Compromise needed to avoid entering a new cold war
The tit-for-tat expulsions of diplomats over the poisoning of a former double agent and his daughter has highlighted the growing tension between Russia and the West. Avoiding escalation will not be easy, but doing so will require the West to reassess the pressure it has been piling on Russia through absorbing its neighbours into institutions in the name of stability and security
There is every sense that the world is on the cusp of another cold war. In tit-for-tat measures, the West and Russia have expelled scores of diplomats in unprecedented numbers. For the first time since the collapse of the Soviet Union, Moscow has sent military jets over the Arctic towards North America.
The rhetoric and actions from both sides are worrying; easing tensions amid so much recrimination and mistrust will be difficult, but is urgently needed to avoid the possibility of conflict.
British accusations that Russian President Vladimir Putin was behind the attempted murder of former double agent Sergei Skripal and his daughter, Yulia, in the English city of Salisbury, sparked the crisis.
Coming amid allegations that Moscow had interfered in elections in the United States and European Union and its controversial military involvements in Syria and Ukraine, an outpouring of support for Britain from its allies in the West was inevitable. Russian diplomats have been expelled from 27 countries, but there is uncertainty whether further action will be taken – for one, no country has yet suggested pulling its team from the World Cup soccer tournament being hosted by Russia in June.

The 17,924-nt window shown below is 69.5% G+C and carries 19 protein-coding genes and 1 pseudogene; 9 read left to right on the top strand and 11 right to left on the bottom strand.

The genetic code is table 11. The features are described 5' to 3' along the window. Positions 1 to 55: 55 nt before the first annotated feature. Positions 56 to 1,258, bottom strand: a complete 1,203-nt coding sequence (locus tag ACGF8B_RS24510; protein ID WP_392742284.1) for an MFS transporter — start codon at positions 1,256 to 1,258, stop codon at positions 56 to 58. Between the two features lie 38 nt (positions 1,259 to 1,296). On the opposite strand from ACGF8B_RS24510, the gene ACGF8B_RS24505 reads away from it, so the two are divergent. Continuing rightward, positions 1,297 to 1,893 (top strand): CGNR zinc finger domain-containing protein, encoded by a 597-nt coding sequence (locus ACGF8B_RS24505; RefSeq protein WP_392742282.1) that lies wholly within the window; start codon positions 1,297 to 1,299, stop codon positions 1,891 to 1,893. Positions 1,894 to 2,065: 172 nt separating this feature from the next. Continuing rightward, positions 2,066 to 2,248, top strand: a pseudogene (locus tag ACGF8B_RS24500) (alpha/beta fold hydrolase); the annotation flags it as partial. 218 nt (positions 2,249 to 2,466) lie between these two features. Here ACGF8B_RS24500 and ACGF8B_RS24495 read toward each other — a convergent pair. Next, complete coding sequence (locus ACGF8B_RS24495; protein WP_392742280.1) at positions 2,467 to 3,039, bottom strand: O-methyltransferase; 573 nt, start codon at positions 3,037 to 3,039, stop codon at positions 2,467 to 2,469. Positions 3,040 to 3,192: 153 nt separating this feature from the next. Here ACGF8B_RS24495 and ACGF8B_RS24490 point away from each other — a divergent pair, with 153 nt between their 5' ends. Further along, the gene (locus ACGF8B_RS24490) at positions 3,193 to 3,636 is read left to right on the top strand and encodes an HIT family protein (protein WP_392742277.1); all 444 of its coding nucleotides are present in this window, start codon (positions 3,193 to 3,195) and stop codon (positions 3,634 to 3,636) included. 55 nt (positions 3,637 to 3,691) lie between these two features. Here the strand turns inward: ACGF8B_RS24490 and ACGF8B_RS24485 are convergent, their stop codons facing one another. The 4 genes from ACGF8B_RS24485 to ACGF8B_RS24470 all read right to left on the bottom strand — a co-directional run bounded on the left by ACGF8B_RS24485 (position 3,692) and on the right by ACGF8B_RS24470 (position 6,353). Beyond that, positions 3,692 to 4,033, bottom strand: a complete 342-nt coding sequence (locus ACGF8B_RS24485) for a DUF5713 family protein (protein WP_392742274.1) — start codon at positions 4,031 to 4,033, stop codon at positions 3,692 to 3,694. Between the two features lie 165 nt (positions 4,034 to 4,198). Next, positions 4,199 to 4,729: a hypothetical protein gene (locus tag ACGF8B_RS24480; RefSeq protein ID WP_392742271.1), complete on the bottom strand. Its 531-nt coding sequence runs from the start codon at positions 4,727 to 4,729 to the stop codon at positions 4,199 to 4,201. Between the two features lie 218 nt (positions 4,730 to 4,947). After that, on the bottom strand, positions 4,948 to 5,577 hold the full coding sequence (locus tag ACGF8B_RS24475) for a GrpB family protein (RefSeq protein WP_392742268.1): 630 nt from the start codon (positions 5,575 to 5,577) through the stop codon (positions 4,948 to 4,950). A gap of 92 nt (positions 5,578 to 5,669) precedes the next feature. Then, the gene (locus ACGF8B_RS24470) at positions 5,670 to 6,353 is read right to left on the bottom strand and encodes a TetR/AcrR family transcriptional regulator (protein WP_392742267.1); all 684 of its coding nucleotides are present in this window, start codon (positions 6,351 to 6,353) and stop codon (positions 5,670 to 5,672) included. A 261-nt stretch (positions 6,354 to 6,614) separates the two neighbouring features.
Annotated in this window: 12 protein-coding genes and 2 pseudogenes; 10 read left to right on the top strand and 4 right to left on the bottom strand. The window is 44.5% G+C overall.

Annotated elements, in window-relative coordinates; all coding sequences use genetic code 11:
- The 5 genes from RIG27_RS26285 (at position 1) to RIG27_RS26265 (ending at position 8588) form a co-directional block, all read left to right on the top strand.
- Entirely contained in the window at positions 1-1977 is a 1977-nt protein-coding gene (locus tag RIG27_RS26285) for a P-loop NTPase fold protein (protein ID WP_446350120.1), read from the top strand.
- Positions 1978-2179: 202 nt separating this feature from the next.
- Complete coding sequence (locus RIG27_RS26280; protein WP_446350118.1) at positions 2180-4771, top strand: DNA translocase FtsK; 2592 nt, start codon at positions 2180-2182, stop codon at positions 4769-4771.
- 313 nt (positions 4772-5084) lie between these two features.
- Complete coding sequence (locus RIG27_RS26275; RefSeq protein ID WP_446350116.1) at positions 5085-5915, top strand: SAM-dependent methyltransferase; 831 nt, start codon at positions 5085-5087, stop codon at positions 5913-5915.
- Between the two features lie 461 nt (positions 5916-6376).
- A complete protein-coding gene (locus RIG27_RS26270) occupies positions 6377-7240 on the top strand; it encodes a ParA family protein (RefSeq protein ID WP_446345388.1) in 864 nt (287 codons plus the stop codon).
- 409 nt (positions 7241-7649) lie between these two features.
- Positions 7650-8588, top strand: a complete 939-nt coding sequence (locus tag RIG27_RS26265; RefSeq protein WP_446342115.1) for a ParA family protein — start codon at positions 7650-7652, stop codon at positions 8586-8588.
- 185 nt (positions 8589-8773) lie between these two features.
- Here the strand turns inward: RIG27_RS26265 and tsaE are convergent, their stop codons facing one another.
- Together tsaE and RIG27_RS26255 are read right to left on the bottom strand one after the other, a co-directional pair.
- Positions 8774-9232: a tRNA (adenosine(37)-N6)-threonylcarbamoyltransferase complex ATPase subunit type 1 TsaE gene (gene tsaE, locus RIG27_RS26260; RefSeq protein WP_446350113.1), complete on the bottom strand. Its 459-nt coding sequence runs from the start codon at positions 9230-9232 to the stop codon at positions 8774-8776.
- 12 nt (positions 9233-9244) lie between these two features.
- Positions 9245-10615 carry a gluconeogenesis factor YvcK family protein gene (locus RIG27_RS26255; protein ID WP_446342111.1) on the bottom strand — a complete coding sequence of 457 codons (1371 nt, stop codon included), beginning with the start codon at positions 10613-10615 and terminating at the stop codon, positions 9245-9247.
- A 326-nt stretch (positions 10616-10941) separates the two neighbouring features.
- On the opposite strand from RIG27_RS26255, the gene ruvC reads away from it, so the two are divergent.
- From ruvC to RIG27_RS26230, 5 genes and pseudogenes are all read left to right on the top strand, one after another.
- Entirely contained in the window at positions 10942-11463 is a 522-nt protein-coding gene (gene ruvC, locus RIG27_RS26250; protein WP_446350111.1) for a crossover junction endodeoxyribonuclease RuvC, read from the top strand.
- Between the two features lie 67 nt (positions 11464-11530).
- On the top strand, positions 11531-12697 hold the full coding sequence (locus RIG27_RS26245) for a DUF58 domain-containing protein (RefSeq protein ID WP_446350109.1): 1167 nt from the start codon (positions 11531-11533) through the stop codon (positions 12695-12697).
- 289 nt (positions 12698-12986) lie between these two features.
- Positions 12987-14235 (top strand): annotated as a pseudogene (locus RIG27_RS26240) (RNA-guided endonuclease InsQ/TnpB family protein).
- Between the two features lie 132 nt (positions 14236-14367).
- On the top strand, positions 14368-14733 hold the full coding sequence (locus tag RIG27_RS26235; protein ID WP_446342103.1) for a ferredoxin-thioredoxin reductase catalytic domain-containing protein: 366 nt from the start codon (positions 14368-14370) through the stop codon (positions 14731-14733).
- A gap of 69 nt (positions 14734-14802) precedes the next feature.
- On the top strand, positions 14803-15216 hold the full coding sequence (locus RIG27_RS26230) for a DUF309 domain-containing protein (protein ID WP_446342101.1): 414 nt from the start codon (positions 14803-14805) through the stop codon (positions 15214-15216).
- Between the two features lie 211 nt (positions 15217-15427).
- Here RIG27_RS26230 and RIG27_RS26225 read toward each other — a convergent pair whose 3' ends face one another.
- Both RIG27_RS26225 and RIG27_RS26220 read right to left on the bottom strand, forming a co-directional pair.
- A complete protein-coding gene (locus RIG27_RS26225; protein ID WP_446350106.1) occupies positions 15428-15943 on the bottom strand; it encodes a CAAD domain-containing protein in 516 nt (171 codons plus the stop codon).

Putin has denied the accusations and mocked the West. The poisoning occurred just before he was overwhelmingly re-elected to a fourth term as president, proving his popularity and how supportive Russians are of his policies.
Among those measures are increasing the strength of the military to counter perceived aggression from the West, which has been wooing former Soviet countries with membership of the EU and Nato. He has been drawing closer to China and boosting influence among supporters in Central and Eastern Europe and the Middle East.
Russia’s differences with other post-Soviet states meant the West could at best treat it as a partner through a network of organisations that provided dialogue, cooperation and interaction. Those quickly unravelled with Russia’s seizure of Crimea in 2014, destabilisation of eastern Ukraine and backing for separatists who shot down a Malaysian Airlines plane in 2016.
Putin’s strongman image and pledges to restore Russia to its former glory are widely seen in the West as being at the root of the problem. But such thinking does not take into account the nationalism and anti-Western sentiment that is so rife in the nation’s politics.
There is no easy solution. Escalation will only heighten tensions. Pulling back requires the West to reassess the pressure it has been piling on Russia through absorbing its neighbours into institutions in the name of stability and security. A new model will require compromise and will be challenging to put in place.